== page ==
That play doesn’t stop Gobert from being the best shot blocker in the league and an amazing rebounder. With Gordon Hayward moving on to Boston, look for Gobert to take the definitive leader role and try to take Utah back to the playoffs.
Signed: Raymond Felton, Joffrey Lauvergne, Patrick Patterson
Resigned: Nick Collison, Jerami Grant, Andre Roberson
Received in Trade: Paul George
Drafted: Terrance Ferguson
Free Agents: Norris Cole, Taj Gibson
Traded: Victor Oladipo, Domantas Sabonis
Projected Starting Lineup
- Russell Westbrook
- Andre Roberson
- Paul George
- Patrick Patterson
- Steven Adams
Photo: Mark D. Smith, USA TODAY Sports
In the final award preview post, we’re going to take a look at the the MVP race. I have a somewhat controversial list, as Steph Curry is not on it. After winning it the past two years, unanimously last season, I think there’s 0% chance the voters give it to him again. Adding Durant will pull votes from him anyway, and I just don’t see any way that Steph gets it.
That being said, there are definitely some familiar names on here, all for different reasons. Let’s check it out.
Lebron James, Cleveland Cavaliers
You have to put the best player in the league on the list. Period. Lebron may have been coasting a bit last year, but that may not be the case this season. He was angry that Steph won it last season, and it showed in the Finals. If Lebron feels like making the point definitive, he could play in 72 games, try every night and get the Cavs to the best record in the league, even over the looming Golden State team. Conversely, Lebron could see the big picture and choose to rest his body for another shot at Golden State in the playoffs. Ultimately, I see Lebron as the big picture guy, however keyed in Lebron is bar none the best player in the league.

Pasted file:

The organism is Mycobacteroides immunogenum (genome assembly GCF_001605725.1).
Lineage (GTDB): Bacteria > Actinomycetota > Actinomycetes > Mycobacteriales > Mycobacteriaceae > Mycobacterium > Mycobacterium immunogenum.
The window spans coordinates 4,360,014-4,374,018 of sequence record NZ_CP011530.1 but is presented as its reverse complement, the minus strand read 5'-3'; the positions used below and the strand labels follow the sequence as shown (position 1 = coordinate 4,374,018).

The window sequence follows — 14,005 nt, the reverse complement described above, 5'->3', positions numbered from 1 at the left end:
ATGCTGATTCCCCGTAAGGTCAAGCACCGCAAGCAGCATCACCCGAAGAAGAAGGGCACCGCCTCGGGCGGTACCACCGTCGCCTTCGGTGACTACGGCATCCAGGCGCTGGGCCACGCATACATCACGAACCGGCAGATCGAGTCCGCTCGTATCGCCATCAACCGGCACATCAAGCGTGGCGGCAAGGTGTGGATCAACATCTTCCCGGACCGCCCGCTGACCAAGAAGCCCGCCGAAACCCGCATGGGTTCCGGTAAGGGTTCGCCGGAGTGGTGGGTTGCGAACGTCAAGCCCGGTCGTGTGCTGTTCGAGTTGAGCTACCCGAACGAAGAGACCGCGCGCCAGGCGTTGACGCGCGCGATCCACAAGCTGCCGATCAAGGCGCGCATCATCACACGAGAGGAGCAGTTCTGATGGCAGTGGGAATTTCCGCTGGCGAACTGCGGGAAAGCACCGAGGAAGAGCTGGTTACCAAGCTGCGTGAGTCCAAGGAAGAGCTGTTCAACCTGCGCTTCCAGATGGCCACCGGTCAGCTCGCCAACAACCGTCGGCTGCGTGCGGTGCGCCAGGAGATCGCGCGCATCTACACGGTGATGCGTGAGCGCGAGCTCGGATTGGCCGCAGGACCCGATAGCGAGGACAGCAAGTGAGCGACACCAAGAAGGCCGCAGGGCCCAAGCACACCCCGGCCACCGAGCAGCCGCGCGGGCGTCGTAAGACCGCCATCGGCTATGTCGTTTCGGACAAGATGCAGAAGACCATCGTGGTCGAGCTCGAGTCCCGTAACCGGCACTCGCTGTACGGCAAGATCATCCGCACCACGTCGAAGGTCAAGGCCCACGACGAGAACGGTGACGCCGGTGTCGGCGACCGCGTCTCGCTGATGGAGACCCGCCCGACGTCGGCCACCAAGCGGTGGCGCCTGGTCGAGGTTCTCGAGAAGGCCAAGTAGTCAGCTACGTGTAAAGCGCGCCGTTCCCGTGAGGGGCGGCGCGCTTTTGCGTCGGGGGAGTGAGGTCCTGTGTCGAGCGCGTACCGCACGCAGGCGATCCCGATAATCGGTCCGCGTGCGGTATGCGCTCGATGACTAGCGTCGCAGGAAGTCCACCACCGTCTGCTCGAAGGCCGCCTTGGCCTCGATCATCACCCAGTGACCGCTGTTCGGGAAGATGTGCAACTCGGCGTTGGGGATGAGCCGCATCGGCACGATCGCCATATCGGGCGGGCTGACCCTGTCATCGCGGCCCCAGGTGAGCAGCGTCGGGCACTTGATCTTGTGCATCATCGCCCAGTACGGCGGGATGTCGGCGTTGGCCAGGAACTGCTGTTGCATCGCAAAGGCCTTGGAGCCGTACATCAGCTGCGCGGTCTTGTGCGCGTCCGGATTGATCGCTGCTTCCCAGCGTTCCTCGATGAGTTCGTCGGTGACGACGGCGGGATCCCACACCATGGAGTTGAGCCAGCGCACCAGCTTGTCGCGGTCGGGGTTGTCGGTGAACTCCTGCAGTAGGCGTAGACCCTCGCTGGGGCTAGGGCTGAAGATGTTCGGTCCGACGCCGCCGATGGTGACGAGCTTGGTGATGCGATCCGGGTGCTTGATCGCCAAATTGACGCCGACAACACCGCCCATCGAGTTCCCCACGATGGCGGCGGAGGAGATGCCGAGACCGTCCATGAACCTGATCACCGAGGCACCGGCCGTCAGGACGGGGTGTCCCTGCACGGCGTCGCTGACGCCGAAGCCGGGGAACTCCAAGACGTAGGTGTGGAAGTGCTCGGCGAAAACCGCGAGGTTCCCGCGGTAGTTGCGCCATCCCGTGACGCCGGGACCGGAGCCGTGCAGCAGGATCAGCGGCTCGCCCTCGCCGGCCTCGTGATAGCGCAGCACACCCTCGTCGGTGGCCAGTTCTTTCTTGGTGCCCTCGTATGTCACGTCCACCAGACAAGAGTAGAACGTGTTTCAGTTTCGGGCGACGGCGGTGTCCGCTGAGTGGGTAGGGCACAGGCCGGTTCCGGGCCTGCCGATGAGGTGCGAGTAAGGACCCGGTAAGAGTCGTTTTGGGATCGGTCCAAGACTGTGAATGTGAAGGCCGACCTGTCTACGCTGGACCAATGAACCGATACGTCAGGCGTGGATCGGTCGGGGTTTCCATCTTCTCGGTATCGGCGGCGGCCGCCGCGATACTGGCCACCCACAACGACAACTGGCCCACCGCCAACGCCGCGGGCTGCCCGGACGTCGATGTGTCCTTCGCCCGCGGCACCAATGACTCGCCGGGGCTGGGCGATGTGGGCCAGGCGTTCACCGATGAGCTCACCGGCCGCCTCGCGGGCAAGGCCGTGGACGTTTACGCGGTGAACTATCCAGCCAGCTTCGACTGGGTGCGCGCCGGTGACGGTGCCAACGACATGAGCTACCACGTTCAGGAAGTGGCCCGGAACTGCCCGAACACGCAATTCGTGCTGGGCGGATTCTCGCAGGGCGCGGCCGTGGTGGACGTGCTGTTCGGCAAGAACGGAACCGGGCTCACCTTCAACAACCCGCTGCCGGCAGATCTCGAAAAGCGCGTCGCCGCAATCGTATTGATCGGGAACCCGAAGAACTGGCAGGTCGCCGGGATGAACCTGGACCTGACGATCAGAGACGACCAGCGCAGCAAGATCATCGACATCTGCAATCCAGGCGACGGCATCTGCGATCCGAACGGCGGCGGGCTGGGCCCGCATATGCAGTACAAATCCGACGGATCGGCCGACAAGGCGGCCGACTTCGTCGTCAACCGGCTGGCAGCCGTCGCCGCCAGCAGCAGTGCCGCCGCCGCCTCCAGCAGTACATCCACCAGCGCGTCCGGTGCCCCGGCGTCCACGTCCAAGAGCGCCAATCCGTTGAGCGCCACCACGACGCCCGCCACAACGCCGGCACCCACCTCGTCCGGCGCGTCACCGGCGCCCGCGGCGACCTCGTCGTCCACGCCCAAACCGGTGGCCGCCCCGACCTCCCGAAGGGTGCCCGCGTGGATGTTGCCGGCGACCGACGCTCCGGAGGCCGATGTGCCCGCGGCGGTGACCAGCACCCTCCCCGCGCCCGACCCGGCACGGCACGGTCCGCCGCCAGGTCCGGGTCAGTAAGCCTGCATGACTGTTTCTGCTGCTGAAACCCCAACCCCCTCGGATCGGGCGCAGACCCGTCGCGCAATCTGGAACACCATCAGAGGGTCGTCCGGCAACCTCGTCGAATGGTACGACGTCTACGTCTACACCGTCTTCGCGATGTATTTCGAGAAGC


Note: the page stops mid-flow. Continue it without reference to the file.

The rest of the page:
Kevin Durant, Golden State Warriors
And looking at Lebron from the opposite coast is Kevin Durant. While I think there’s no chance Steph wins it, I do think he pulls some votes from Durant. So, there’s only one scenario where Durant has a shot. If he can lead Golden State to another record-breaking season (upper 70’s in wins) and average the numbers he did last season in Oklahoma City (28.2 ppg, 8.2 rpg, 5 apg) then I can see the voters being compelled to give it to him. Before the preseason, I didn’t know how likely this was. However, after watching the flow and chemistry on the court already for the Warriors, I think it’s definitely on the table.
James Harden, Houston Rockets
An underdog in terms of the betting odds, Harden is an intriguing option. Under the Mike D’Antoni offense, and running the point this season officially, Harden could have a monster year and bring the Rockets right along with him. Make no mistake, the Rockets won’t play any sort of defense, but they also might average 110 points per game. Harden could finish in the 30 ppg, 9 apg range and that would be enough if the Rockets get to a top seed in the West.
Russell Westbrook, Oklahoma City Thunder
Westbrook is going to play like a man possessed. It’s in his wiring. So let’s look at the differences between last season with Durant and the 2014-15 season without Durant.